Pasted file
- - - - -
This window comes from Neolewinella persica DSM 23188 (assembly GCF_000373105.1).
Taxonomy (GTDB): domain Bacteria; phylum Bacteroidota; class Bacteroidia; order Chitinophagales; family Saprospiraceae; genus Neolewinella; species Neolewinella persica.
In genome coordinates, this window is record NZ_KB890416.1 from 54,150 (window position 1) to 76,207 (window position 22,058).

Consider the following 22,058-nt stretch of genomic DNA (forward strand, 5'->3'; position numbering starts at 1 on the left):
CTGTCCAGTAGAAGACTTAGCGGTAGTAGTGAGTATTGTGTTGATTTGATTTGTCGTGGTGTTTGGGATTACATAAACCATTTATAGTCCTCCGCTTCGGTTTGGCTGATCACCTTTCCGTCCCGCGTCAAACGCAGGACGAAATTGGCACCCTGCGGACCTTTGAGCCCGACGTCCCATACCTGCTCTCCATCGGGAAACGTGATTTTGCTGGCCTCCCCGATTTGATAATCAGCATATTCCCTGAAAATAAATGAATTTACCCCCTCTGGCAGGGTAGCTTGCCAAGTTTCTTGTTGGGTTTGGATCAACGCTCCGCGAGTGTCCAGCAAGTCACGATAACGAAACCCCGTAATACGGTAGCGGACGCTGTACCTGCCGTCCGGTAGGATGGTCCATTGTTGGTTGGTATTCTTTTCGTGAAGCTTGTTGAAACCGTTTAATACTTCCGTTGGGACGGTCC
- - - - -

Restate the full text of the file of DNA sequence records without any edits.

This window comes from Neolewinella persica DSM 23188 (assembly GCF_000373105.1).
Taxonomy (GTDB): domain Bacteria; phylum Bacteroidota; class Bacteroidia; order Chitinophagales; family Saprospiraceae; genus Neolewinella; species Neolewinella persica.
In genome coordinates, this window is record NZ_KB890416.1 from 54,150 (window position 1) to 76,207 (window position 22,058).

Consider the following 22,058-nt stretch of genomic DNA (forward strand, 5'->3'; position numbering starts at 1 on the left):
CTGTCCAGTAGAAGACTTAGCGGTAGTAGTGAGTATTGTGTTGATTTGATTTGTCGTGGTGTTTGGGATTACATAAACCATTTATAGTCCTCCGCTTCGGTTTGGCTGATCACCTTTCCGTCCCGCGTCAAACGCAGGACGAAATTGGCACCCTGCGGACCTTTGAGCCCGACGTCCCATACCTGCTCTCCATCGGGAAACGTGATTTTGCTGGCCTCCCCGATTTGATAATCAGCATATTCCCTGAAAATAAATGAATTTACCCCCTCTGGCAGGGTAGCTTGCCAAGTTTCTTGTTGGGTTTGGATCAACGCTCCGCGAGTGTCCAGCAAGTCACGATAACGAAACCCCGTAATACGGTAGCGGACGCTGTACCTGCCGTCCGGTAGGATGGTCCATTGTTGGTTGGTATTCTTTTCGTGAAGCTTGTTGAAACCGTTTAATACTTCCGTTGGGACGGTCC